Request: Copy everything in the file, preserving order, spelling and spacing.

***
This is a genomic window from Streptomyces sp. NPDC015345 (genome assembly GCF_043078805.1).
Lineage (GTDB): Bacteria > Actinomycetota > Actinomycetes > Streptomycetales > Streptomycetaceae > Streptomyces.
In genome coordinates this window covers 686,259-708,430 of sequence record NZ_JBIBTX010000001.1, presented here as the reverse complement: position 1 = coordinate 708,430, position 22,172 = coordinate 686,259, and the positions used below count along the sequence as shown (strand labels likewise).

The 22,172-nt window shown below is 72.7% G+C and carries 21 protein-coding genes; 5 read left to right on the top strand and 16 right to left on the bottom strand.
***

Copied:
This is a genomic window from Streptomyces sp. NPDC015345 (genome assembly GCF_043078805.1).
Lineage (GTDB): Bacteria > Actinomycetota > Actinomycetes > Streptomycetales > Streptomycetaceae > Streptomyces.
In genome coordinates this window covers 686,259-708,430 of sequence record NZ_JBIBTX010000001.1, presented here as the reverse complement: position 1 = coordinate 708,430, position 22,172 = coordinate 686,259, and the positions used below count along the sequence as shown (strand labels likewise).

The 22,172-nt window shown below is 72.7% G+C and carries 21 protein-coding genes; 5 read left to right on the top strand and 16 right to left on the bottom strand.